Lewis-based artist, Ruth Odell, was certain about one thing: she was going to paint.
Perhaps that was unsurprising, when you consider that her father was the art teacher at her school – but Ruth’s desire to paint went beyond her father’s encouragement.
Ever since she was a teenager, she spent hours sketching outside or painting in her bedroom.
After completing her A levels at school, Ruth took an art foundation course in Maidstone, Kent – but failed to get on a degree course.
Ruth decided to take a year out and went on to learn printmaking from artist Fred Cuming, RA – as well as taking a series of life drawing classes.
Ruth later got a place in the Winchester School of Art in Hampshire, where she went on to meet fellow-artist and future partner, David Greenall.
Ruth graduated with an Honours Degree in 1986 and worked with David in a studio in Sandgate, Kent.
After the birth of their first child, the couple moved to the Isle of Lewis in 1991 and went on to have a second daughter. Although Ruth’s art took a back seat, she continued drawing – capturing her daughters in quick sketches – before coming back to her work full-time.
When Ruth isn’t sketching or painting, she can often be found walking, cycling or wild swimming. Ruth loves to share her passion for art with others and is part of a trio of arts workers at local art centre, An Lanntair.
Ruth and David now live and work in South Dell where they capture life on the Isle of Lewis with sensitivity, colour and charm.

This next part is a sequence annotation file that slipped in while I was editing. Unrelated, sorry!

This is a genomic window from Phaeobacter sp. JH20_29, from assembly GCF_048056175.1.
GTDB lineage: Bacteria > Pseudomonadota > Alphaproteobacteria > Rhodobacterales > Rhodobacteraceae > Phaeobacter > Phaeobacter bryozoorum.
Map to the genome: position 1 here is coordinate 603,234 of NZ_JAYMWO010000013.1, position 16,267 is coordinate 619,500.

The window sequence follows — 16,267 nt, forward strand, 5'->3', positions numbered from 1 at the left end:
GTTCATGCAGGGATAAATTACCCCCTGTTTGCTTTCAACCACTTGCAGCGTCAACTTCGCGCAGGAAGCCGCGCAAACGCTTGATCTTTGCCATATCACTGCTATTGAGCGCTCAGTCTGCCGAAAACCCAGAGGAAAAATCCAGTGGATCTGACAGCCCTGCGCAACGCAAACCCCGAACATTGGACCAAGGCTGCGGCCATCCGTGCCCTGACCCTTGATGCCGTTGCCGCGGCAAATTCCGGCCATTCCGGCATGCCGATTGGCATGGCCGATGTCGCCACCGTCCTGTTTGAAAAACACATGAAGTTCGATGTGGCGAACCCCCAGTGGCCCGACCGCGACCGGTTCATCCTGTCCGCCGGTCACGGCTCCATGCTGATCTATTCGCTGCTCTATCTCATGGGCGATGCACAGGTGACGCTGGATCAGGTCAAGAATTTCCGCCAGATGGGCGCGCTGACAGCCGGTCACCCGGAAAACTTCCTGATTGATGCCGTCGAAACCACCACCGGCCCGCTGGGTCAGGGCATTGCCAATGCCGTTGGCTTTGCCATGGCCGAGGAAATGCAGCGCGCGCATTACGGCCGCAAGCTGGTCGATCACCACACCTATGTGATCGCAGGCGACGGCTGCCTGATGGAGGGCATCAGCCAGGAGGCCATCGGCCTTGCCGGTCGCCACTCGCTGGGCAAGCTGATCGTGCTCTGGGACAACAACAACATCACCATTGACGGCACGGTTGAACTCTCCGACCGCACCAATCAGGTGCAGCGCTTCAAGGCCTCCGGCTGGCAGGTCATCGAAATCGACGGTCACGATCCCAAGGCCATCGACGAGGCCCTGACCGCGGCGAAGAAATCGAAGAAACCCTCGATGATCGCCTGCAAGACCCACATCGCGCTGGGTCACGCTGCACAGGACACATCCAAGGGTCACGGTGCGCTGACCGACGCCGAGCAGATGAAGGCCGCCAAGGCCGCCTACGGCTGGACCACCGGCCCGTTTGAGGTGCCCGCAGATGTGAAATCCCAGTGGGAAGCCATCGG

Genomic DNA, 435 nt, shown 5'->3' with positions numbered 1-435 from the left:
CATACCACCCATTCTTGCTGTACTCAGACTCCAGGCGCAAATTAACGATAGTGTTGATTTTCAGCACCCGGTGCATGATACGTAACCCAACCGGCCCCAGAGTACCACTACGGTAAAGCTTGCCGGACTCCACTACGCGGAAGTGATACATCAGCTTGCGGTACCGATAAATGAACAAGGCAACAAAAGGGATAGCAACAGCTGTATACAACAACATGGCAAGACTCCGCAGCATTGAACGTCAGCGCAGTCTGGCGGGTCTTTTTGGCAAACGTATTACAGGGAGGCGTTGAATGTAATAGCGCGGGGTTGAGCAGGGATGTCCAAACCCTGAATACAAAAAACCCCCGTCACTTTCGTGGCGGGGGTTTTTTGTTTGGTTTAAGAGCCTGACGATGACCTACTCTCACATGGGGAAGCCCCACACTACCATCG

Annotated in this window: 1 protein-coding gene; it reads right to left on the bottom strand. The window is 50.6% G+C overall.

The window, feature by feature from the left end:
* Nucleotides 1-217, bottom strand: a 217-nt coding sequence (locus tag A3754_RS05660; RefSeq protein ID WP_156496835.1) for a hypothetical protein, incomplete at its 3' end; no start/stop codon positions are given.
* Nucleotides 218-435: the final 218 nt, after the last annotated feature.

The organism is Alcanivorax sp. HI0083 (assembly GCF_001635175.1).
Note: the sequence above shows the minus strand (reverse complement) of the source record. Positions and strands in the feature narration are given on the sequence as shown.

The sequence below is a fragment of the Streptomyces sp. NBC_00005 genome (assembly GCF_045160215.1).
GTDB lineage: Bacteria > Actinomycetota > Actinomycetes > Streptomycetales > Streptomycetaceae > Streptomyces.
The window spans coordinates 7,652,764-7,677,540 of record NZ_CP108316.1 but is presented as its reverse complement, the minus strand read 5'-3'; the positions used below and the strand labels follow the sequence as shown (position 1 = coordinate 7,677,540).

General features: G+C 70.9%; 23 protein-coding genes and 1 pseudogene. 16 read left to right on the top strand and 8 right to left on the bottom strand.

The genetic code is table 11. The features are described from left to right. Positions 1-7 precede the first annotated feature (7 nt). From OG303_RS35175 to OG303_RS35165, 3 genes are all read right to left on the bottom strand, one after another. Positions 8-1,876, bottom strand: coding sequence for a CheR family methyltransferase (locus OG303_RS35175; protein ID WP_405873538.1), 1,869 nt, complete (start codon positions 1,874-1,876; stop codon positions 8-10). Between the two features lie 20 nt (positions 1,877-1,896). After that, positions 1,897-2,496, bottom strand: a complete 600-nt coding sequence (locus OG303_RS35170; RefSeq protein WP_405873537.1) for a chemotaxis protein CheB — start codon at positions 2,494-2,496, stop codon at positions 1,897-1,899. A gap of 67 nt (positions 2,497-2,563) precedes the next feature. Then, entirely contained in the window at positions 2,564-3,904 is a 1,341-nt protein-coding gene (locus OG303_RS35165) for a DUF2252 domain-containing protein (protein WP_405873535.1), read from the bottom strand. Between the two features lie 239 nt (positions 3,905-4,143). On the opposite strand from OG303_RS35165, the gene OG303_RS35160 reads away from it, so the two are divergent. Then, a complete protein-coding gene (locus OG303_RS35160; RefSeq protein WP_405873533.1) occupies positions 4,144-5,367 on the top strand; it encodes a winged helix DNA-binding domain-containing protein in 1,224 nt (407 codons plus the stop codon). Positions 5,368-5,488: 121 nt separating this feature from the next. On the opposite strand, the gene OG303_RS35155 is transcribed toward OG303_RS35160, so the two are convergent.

“I process out loud things I need to deal with.”
The tough times in Ruth’s life, the big changes she has faced, the ups and downs – her art has helped her to make sense of life’s difficult moments and capture them in a spirit of hope.
“Art changes as you change,” Ruth says. “When I was younger, it was all about the energy of the work – I needed to get it down immediately while it excited my eyes. Now, I’m older and it feels more about the process itself. It’s more internal – with the ideas coming from inside.”
Ruth’s style is sensitive, colourful and evocative – often capturing her own cocktail of emotions on paper. Butterflies are a common theme in her work – symbolising change and rebirth, as well as depicting fragility and resilience.
Her sketchpad is a visual diary of life on Lewis, featuring crofting villages, spring birds, bright nights in the summer, machair flowers or still life paintings.